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Although all formal links between the Royal Air Force and St Omer ceased after the Armistice there has been a continuing relationship, notably between the town and those flying squadrons with strong ties to the site. Both No 9 and 16 Squadron celebrate St Omer as their birthplace while 41 Squadron proudly incorporates the double-armed cross of St Omer in its badge. As all these squadrons approach their 90th anniversaries, it is to be hoped that these links can be renewed and strengthened.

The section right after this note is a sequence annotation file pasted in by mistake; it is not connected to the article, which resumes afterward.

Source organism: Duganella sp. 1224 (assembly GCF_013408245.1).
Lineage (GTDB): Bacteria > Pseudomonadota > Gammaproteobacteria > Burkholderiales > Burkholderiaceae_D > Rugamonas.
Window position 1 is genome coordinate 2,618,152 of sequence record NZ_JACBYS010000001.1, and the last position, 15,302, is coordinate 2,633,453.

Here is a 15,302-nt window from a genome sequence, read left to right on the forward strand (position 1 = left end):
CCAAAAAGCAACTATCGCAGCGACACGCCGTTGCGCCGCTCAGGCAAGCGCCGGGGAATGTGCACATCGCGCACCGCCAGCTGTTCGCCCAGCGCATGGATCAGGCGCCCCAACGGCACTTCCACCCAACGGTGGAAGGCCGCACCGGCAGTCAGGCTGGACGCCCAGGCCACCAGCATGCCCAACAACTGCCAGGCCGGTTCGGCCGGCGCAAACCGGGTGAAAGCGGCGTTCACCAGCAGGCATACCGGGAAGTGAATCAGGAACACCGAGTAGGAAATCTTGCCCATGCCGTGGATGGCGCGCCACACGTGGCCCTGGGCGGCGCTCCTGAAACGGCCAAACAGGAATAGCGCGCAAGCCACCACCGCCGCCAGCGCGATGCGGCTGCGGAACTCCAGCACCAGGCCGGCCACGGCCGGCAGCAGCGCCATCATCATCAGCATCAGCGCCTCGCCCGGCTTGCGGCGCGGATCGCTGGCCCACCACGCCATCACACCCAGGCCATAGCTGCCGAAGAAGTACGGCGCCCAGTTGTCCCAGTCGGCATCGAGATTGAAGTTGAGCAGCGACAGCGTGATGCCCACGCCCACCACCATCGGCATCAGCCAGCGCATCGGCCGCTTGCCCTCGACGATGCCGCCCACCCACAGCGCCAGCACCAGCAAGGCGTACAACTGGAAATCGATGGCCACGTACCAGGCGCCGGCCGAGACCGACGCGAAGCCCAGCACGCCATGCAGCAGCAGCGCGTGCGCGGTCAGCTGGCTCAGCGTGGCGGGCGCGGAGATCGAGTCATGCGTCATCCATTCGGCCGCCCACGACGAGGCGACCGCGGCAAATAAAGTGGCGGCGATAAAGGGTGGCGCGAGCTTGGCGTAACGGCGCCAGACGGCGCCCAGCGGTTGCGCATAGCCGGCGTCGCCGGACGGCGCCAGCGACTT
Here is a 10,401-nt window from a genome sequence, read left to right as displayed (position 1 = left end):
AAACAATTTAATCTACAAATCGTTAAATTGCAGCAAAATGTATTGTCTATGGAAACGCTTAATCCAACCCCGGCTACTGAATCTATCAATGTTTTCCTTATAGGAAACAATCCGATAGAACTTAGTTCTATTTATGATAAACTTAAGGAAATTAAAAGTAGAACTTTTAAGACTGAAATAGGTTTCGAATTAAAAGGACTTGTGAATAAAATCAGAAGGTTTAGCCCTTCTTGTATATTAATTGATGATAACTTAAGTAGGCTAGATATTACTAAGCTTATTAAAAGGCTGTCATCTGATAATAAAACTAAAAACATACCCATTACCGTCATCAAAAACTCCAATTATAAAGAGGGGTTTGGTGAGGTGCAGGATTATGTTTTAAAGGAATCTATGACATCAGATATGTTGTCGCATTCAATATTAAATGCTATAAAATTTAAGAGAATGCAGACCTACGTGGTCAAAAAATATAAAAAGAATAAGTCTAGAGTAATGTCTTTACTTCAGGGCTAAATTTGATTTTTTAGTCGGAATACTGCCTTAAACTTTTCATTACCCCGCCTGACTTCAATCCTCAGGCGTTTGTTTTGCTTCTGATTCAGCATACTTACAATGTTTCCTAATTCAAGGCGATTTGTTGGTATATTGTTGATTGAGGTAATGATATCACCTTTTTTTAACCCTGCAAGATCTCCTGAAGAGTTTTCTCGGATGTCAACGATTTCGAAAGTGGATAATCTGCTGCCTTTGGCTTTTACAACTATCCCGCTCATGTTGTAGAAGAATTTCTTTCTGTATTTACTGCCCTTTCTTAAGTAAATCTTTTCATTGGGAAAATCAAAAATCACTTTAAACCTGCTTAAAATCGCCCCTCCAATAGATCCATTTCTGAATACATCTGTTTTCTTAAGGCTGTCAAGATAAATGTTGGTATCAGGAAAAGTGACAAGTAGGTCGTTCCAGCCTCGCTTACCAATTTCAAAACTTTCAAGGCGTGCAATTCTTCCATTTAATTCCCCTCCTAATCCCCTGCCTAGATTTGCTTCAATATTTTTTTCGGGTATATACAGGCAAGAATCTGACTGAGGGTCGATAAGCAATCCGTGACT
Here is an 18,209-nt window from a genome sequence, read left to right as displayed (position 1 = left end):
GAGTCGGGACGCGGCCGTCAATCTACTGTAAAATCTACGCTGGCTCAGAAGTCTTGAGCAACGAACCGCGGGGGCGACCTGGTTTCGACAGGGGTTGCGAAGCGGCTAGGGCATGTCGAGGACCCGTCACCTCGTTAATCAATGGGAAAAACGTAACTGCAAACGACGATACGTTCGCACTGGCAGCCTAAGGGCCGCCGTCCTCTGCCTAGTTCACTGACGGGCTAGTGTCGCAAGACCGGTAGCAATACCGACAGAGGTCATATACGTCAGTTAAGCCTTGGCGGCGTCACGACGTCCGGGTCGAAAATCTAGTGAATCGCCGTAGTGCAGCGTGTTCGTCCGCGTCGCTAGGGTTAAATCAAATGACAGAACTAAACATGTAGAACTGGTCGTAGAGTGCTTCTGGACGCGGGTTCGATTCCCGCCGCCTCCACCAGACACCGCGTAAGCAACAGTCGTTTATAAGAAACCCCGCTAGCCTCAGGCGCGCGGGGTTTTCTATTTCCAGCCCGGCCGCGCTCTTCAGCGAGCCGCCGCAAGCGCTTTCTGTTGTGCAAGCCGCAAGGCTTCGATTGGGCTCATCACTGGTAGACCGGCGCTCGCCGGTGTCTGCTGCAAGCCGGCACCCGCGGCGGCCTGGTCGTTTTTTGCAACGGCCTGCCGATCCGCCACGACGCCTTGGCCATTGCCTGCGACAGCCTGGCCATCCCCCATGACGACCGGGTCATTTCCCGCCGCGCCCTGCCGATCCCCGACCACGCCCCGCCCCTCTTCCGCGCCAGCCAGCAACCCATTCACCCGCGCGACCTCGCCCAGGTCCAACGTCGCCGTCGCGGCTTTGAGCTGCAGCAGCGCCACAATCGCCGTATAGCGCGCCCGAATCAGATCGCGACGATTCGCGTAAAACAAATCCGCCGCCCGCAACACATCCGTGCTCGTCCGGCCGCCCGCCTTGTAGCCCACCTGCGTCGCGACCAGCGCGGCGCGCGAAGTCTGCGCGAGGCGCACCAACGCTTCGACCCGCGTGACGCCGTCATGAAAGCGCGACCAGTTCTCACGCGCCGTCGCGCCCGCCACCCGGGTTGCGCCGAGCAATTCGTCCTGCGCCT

There is, of course, an enduring connection. Close to the location of the chateau that housed HQ RFC is the Longuenesse Souvenir Cemetery maintained by the Commonwealth War Graves Commission. It contains 2364 British, 156 Australian, 148 Canadian, 52 New Zealand, 24 South African, 12 British West Indies, 5 Indian, 2 Guernsey, 1 Newfoundland, 64 Chinese, 180 German and five unknown burials. More than 100 personnel from the Royal Flying Corps, Royal Naval Air Service and Royal Air Force are interred here – the largest group to be found on the Western Front. It is to their memory that this article is dedicated. It is also fitting that the largest and most important British airfield on the Western Front should be the site for the British Air Services Memorial and a permanent record to those early aviation pioneers whose efforts and sacrifice enabled the creation of the world’s first independent air arm and laid the foundation for the air power we now take for granted.